Blue Underground is in fine form here with this 2.35:1, 1080p transfer. It’s not impossibly good looking, but the overall image quality is about as perfect as a film from 1969 can be expected to look without regular upkeep over the years. I don’t have a DVD version for comparison, but am guessing colour clarity, and detail levels barely compare between transfers. Machine Gun McCain isn’t too flashy, but the late ‘70s mod style presses the palette into some pretty bright arenas. Skin tones are natural, as are skies and outdoor vegetation, but the primary hue saturated costumes, cars, and interiors  Shots of the Vegas strip are especially impressive, displaying a rainbow of hues brightly, and sharply lit against deep, clean blacks. Some of the darker interiors lead to bleeding blues, softer edges, and a loss of detail, but grain plays a relatively consistent roll throughout. The film shakes a bit (which is probably the most distracting issue), and I caught some hard to miss pieces of minor print damage, but on the whole this is a pretty clean transfer, certainly considering the source’s age and relative obscurity. These problems are so underwhelming overall that stock city shots actually stick out quite a bit, which is quite the compliment.

There appear to be a few frames missing from the print here and there, and most of them pertain to violence, but no clearly deleted sequences. I’m not sure if this is a cut print or not, but my violence-sense is tingling…

 Machine Gun McCain


Machine Gun McCain makes its American video debut with a no frills, uncompressed DTS-HD Master Audio 1.0 mono soundtrack. Like most period Italian productions it’s likely the entire film was shot without sound, and it’s just as likely that certain actors are speaking Italian or some other language, so occasionally mis-synced vocals, and different aural qualities are excusable. Higher volume vocals (usually Peter Falk) exhibit quite a bit of distortion, and most of the basic foley is tinny, but these have likely been inherent issues since the film’s initial release. The big audio moments, such as car scenes, suffer a bit from the flattening, and lack of LFE support, but are still sonically successful. The only reason to lament the lack of 5.1 enhancement is Ennio Morricone’s score is flattened to a solitary channel (I have CD versions of the recordings that really benefit from the stereo separation). Morricone mixes his jazz-infused Giallo work with his Spaghetti Western work, both of which served as the composer’s bread and butter throughout the ‘60s and ‘70s, and includes some amusing lyrics over the end credit theme that will drill themselves into your brain like a cancer.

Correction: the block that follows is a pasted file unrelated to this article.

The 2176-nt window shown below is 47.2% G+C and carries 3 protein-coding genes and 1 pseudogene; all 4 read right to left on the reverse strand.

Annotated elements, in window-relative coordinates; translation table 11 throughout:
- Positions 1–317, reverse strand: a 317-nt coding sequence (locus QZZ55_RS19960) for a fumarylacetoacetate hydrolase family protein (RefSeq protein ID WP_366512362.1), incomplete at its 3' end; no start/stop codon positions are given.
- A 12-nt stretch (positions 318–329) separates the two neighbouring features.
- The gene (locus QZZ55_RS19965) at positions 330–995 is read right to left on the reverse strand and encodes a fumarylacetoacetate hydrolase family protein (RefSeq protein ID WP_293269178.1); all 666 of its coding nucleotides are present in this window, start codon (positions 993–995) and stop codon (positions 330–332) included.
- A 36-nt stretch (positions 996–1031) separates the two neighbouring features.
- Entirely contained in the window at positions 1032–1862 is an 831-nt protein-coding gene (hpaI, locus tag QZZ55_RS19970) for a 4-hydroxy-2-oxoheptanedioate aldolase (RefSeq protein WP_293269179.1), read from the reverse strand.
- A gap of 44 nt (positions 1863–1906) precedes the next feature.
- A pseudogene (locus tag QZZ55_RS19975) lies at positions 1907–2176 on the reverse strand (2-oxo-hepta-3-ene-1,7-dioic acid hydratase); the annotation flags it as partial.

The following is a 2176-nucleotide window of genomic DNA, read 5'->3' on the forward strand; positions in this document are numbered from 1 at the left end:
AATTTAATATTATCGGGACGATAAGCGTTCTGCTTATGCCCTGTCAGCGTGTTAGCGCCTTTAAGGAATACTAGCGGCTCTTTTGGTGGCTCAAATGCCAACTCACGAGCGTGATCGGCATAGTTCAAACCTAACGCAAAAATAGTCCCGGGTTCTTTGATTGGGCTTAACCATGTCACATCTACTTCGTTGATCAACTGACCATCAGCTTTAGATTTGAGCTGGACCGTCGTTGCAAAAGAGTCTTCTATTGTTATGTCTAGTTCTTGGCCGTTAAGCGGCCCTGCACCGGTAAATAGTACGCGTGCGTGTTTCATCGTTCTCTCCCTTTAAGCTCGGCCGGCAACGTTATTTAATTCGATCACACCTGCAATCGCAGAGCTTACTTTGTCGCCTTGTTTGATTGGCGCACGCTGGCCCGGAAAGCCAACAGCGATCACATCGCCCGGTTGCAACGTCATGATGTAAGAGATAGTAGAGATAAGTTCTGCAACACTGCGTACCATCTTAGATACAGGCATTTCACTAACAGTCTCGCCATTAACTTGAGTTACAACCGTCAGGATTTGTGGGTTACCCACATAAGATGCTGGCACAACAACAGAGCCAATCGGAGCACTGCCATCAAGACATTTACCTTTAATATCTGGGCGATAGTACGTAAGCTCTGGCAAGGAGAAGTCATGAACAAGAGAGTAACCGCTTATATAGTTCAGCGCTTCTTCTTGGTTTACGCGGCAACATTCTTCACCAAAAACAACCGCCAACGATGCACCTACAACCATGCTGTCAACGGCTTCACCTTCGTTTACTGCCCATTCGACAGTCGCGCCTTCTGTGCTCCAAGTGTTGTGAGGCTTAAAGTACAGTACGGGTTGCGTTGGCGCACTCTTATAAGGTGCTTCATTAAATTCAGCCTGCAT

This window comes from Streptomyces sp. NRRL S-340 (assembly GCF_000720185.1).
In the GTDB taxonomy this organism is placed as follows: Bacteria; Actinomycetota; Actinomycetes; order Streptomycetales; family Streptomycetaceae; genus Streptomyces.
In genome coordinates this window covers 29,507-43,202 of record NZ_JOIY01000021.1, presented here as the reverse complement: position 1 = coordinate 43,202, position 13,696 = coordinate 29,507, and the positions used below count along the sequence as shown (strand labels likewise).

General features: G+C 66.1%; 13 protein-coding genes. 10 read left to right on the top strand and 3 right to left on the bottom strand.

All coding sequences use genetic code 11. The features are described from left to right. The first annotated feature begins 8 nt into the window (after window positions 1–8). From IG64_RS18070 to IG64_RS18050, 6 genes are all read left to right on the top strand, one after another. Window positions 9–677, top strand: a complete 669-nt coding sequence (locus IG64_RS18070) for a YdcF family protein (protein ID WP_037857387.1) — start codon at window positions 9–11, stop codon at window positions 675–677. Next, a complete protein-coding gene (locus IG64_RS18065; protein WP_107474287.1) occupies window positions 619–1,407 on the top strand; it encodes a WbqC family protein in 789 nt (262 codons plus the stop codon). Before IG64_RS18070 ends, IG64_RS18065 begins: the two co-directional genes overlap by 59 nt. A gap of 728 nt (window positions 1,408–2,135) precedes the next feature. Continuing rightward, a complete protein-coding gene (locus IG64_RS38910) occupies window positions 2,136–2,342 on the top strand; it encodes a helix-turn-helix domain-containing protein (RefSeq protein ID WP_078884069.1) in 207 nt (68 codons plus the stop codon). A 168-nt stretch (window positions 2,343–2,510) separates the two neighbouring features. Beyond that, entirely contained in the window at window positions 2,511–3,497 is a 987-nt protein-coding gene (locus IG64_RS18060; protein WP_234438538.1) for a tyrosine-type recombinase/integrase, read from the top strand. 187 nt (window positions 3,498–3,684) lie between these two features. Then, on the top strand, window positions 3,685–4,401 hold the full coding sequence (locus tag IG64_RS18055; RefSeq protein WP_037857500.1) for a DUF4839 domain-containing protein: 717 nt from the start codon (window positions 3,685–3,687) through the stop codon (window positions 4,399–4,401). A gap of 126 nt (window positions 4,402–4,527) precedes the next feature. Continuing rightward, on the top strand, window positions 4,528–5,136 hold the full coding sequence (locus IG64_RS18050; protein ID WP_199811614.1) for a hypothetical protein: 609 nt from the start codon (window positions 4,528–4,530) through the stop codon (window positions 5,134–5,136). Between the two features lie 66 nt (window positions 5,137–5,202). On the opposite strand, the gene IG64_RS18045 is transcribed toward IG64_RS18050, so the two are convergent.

Machine Gun McCain


The rather sparse extras begin with an interview with director/co-writer Giuliano Montaldo (22:40, SD). In proper Blue Underground tradition Montaldo runs through most of his career, putting emphasis on Machine Gun McCain and Grand Slam (which Blue Underground released on DVD several years ago). Discussion includes his love of simple direction, his work with American actors and settings (permits, etc), the McCain production process, and the difference between his film’s and their Hollywood counterparts. The extras also include the English and Italian trailers.

 Machine Gun McCain


As stated, I’m thinking Machine Gun McCain is a good entry point for those of us uninitiated in the ways of Eurocrime, or Poliziotteschi genre films. It’s stylish without flash, efficient without stupidity, and features a very impressive cast, including art film demigod John Cassevetes, and a pre- Columbo Peter Falk. The new 2.35:1, 1080p transfer looks better than it should, thanks to the super high standards at Blue Underground, and the DTS-HD 1.0 soundtrack does its job effectively enough. Extras are brief, but the director’s interview is informative enough to fill in a few behind-the-scenes blanks.

* Note: The above images are taken from the Blu-ray release and resized for the page. Full-resolution captures are available by clicking individual images, but due to .jpg compression they are not necessarily representative of the quality of the transfer. Thanks to Troy at for the screen-caps.